British retailer Marks and Spencer on Tuesday posted a 16% gain in annual net profits, buoyed by rising sales despite a poor performance for clothing.
The group, involved in a big investment and rejuvenation programme, did well with its food lines but the clothing sector struggled.
Earnings after taxation rose to £524.8 million ($882 million, 644 million euros) in the 52 weeks to March 29, compared with £453.5 million in the group's previous financial year.
Total sales increased by 2.7% to £10.3 billion, M&S added in a results statement.
However, underlying profits before tax slid 3.9% to £623 million, hit partly by a drop in sales of general merchandise -- which includes clothing.
That market the third fall in a row for underlying annual profits.
On a like-for-like basis, which strips out the impact of new floor space, British sales grew 0.2% with general merchandise down 1.4% but food up 1.7%.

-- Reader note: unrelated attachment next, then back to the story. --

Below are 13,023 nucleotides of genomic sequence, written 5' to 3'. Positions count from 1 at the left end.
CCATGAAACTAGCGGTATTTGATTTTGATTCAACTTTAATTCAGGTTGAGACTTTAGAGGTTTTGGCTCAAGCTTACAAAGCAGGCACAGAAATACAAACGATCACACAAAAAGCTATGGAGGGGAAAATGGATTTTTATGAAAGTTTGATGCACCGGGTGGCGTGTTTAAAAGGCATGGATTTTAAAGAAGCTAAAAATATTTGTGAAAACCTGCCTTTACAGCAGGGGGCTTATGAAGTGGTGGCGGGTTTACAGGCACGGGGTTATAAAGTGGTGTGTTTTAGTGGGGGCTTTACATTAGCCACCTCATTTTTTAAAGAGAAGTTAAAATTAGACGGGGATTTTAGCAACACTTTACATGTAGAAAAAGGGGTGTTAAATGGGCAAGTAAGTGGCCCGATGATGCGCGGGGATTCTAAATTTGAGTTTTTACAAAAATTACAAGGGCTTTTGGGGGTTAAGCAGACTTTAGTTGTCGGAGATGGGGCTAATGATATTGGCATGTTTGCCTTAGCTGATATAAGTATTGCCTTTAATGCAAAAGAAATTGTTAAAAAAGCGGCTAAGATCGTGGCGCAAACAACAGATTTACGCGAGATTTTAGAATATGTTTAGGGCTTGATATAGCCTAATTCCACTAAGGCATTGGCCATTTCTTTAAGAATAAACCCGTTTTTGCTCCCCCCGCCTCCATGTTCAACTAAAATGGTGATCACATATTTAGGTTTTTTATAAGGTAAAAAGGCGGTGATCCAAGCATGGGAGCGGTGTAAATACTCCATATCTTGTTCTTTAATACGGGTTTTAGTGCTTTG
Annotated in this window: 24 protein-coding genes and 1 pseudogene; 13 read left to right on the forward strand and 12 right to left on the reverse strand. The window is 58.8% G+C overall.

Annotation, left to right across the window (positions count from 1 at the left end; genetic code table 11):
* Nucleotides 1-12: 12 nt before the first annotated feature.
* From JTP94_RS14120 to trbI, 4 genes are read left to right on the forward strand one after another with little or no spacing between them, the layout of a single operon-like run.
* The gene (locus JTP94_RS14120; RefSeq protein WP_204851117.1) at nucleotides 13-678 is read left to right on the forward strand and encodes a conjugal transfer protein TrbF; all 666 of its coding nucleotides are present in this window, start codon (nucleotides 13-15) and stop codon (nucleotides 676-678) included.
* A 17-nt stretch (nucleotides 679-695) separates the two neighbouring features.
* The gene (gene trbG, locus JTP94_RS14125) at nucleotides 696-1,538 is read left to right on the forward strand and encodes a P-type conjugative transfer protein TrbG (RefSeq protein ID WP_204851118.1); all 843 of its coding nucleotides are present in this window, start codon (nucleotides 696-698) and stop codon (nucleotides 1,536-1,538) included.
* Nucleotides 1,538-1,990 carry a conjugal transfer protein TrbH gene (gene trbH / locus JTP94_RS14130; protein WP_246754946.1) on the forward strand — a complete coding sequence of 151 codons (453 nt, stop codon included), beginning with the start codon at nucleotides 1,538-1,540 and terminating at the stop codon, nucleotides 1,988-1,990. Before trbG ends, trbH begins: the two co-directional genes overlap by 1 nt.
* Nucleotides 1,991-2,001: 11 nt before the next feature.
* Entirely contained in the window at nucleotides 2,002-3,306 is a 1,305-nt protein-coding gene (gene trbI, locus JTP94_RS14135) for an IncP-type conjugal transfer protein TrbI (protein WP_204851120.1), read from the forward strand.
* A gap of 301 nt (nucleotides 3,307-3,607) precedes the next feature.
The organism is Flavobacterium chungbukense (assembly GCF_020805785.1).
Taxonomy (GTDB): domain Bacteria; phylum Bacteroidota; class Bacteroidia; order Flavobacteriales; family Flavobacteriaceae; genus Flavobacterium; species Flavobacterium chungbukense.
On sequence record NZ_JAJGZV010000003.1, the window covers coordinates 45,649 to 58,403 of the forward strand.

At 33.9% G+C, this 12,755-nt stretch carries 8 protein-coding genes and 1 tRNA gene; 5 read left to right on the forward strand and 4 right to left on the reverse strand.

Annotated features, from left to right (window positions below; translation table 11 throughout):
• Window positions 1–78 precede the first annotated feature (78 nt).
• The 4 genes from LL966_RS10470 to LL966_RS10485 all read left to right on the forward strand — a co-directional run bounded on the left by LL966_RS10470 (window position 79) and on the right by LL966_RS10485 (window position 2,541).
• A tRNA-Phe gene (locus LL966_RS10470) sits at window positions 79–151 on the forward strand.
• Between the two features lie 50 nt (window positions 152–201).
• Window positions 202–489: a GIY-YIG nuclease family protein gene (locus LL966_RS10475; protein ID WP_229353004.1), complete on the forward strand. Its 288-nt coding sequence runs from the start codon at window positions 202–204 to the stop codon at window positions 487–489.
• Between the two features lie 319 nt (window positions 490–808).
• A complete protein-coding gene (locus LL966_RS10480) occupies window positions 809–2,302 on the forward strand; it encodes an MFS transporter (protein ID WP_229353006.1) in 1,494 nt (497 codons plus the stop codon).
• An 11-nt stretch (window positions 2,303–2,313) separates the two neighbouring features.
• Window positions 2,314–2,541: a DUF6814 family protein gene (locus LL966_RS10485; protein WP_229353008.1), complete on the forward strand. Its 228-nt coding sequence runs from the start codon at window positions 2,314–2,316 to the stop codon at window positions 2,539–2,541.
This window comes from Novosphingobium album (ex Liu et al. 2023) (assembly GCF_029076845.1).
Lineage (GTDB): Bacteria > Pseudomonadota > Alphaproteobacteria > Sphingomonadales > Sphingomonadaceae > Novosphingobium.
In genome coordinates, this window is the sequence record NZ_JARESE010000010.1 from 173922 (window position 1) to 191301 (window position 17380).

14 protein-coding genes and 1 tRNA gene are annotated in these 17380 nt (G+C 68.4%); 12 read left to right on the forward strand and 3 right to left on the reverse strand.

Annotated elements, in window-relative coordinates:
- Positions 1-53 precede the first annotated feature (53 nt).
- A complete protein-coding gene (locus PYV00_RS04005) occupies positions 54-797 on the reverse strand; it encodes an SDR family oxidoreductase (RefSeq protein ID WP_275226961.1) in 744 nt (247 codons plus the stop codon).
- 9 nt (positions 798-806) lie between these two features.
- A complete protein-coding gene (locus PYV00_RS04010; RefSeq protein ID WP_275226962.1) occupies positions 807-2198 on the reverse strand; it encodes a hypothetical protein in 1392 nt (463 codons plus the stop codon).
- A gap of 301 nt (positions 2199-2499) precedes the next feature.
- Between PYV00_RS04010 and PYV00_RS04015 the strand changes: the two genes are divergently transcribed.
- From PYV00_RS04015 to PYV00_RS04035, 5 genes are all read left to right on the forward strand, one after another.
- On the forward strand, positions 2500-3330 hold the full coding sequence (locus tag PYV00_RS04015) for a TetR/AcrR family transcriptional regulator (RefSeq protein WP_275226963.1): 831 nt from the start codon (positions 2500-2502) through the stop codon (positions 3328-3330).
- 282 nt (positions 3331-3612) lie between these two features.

"M&S grew sales by 2.7% last year. We are focused on improving our performance in general merchandise and were pleased to see early signs of improvement," said chief executive Marc Bolland.
"Our food business had a very strong year, consistently outperforming the market."
Bolland, who has been chief executive since May 2010, has overseen an investment programme that ploughed hundreds of millions of pounds into refreshing the business.
"Three years ago, we recognised the scale of investment required to transform our business, investing to strengthen our foundations and improve our customer offer," he said.
"We are making solid progress on this journey and are now focused on delivery."
However, the retail company acknowledged on Tuesday that general merchandise profit margins had suffered from promotions and price discounts.
"We faced a challenging clothing market, with unseasonal conditions and high levels of promotional activity," M&S added.